Black Tigers of Similipal: Exploring the Myth and Reality
The existence of black tigers in Odisha’s Similipal forest has been a subject of intrigue and research for decades. Here’s an overview of the key points from the article:
1. Historical Sightings:
Since the 1970s, there have been multiple reported sightings of black tigers in Similipal, though many were dismissed as illusions or mistaken identities.
2. Melanistic Tigers:
Melanism refers to an increased level of the pigment melanin, leading to darker skin or fur. Pseudo-melanistic tigers have more extensive black stripes than normal tigers.
3. Key Discoveries:
In 1992, a pelt of a melanistic tiger was found, confirming their existence.
In 1993, a black tiger was killed near Similipal.
Union Minister Ashwini Kumar Choubey confirmed in 2023 that melanistic tigers are documented in Similipal.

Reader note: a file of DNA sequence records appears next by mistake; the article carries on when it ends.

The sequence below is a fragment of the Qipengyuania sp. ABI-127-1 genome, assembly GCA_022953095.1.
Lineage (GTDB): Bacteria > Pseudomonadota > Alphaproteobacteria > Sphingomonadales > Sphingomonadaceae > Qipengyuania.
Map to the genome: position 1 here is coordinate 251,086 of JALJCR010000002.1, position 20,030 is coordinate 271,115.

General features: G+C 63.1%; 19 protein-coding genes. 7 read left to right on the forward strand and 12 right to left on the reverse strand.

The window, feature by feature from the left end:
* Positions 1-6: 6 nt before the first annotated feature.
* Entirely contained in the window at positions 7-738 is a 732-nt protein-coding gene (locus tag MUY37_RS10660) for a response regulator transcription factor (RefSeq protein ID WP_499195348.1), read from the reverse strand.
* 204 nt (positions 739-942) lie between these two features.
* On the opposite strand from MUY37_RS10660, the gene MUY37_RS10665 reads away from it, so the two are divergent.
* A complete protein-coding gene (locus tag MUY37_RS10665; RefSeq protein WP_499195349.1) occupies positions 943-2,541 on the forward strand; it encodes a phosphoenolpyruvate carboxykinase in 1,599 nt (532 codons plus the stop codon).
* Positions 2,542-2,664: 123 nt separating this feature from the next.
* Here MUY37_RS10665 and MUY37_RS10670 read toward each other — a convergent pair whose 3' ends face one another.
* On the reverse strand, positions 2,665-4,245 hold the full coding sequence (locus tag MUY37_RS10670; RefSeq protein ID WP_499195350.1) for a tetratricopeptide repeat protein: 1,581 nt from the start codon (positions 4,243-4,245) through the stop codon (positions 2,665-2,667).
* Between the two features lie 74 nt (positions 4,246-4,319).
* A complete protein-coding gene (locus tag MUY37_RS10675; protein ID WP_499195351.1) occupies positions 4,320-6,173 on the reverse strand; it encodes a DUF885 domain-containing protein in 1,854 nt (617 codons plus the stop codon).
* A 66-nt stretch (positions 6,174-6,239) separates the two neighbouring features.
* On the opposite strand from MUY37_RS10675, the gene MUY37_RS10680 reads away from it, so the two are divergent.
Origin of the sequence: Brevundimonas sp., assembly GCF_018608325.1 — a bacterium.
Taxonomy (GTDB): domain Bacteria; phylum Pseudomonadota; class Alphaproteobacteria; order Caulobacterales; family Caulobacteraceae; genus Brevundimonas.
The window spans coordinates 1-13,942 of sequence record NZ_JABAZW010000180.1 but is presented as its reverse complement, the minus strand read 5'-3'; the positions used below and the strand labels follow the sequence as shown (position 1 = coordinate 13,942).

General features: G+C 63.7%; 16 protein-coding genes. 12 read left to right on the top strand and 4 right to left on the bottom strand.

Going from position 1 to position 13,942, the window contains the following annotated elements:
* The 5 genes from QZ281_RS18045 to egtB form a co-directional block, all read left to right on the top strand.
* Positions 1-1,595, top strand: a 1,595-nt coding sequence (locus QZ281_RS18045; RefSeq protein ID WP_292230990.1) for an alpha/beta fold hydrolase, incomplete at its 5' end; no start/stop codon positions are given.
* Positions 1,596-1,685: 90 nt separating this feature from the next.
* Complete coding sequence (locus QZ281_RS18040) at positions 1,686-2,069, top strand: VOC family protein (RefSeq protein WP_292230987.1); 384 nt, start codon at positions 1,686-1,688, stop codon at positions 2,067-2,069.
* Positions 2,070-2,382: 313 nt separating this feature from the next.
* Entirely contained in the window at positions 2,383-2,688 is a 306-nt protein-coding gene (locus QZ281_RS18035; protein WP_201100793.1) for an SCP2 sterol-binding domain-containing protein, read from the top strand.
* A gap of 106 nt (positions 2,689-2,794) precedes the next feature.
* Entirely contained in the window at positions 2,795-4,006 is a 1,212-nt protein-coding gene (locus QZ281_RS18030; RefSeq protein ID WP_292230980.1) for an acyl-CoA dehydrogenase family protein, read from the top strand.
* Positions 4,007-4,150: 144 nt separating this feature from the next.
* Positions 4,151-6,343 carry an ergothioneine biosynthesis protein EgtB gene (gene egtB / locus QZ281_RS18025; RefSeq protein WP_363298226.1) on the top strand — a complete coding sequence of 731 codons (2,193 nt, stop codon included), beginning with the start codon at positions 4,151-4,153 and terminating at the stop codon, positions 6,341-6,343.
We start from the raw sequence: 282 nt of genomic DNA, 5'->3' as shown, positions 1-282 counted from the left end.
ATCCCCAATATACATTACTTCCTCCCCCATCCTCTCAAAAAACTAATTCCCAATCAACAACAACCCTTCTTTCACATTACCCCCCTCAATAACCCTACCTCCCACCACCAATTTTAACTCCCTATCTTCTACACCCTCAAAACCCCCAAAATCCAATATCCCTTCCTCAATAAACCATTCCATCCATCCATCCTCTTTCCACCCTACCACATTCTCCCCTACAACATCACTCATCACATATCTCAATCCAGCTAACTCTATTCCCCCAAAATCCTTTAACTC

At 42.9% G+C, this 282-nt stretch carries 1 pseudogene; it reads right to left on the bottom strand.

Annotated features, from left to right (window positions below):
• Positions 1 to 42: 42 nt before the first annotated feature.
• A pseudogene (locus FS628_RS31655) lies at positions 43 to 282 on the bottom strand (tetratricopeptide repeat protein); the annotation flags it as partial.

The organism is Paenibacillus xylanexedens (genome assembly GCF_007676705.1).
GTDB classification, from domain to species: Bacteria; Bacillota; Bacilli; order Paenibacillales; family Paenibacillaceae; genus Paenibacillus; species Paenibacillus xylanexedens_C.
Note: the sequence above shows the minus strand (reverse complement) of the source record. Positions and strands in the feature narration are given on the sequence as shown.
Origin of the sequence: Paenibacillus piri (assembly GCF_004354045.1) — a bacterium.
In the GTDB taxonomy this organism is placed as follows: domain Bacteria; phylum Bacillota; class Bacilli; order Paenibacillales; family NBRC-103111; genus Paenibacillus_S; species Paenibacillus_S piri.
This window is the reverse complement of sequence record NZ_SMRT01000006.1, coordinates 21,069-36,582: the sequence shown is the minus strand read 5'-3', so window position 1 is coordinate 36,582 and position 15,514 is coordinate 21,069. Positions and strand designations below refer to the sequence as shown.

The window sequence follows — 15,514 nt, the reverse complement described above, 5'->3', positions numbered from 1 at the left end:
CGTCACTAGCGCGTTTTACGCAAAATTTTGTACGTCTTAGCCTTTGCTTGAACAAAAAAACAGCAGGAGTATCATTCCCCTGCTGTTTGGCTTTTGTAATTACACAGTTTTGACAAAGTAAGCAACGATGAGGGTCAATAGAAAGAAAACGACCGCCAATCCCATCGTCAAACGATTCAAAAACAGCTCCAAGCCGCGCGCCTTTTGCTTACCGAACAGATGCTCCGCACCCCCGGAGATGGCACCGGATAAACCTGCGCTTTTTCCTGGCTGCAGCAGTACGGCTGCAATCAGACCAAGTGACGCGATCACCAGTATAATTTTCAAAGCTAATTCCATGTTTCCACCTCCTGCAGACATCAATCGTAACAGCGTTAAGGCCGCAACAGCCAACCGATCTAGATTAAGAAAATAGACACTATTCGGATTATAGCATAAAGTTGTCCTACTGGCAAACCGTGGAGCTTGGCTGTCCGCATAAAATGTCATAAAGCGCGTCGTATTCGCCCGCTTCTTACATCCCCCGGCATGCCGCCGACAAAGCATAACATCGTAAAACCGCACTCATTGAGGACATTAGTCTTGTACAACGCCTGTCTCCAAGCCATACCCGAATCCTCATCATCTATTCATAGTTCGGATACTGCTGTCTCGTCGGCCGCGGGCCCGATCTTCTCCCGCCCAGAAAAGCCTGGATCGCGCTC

4. Current Tiger Population in Similipal:
The reserve reportedly has 28 tigers, including seven adult pseudo-melanistic tigers.
Nine normal tigers have also been documented.
5. Genetics Behind Melanism:
Pseudo-melanism results from a major mutation governed by recessive genes, often due to inbreeding.
The mutation provides a selective advantage in dense forests for camouflage and hunting.
6. Research and Conservation Efforts:
National Centre for Biological Sciences (NCBS) conducted genetic studies on these tigers.
Similipal Wildlife Intelligence Network (S-WIN) is actively involved in conservation and anti-poaching efforts.
7. Inbreeding Concerns:
The isolated community of black tigers results in inbreeding, but no inbreeding depression has been observed yet.
Plans are underway to expand the gene pool in the reserve.
This information enhances our understanding of these rare and enigmatic creatures, shedding light on the conservation efforts and scientific research surrounding them.
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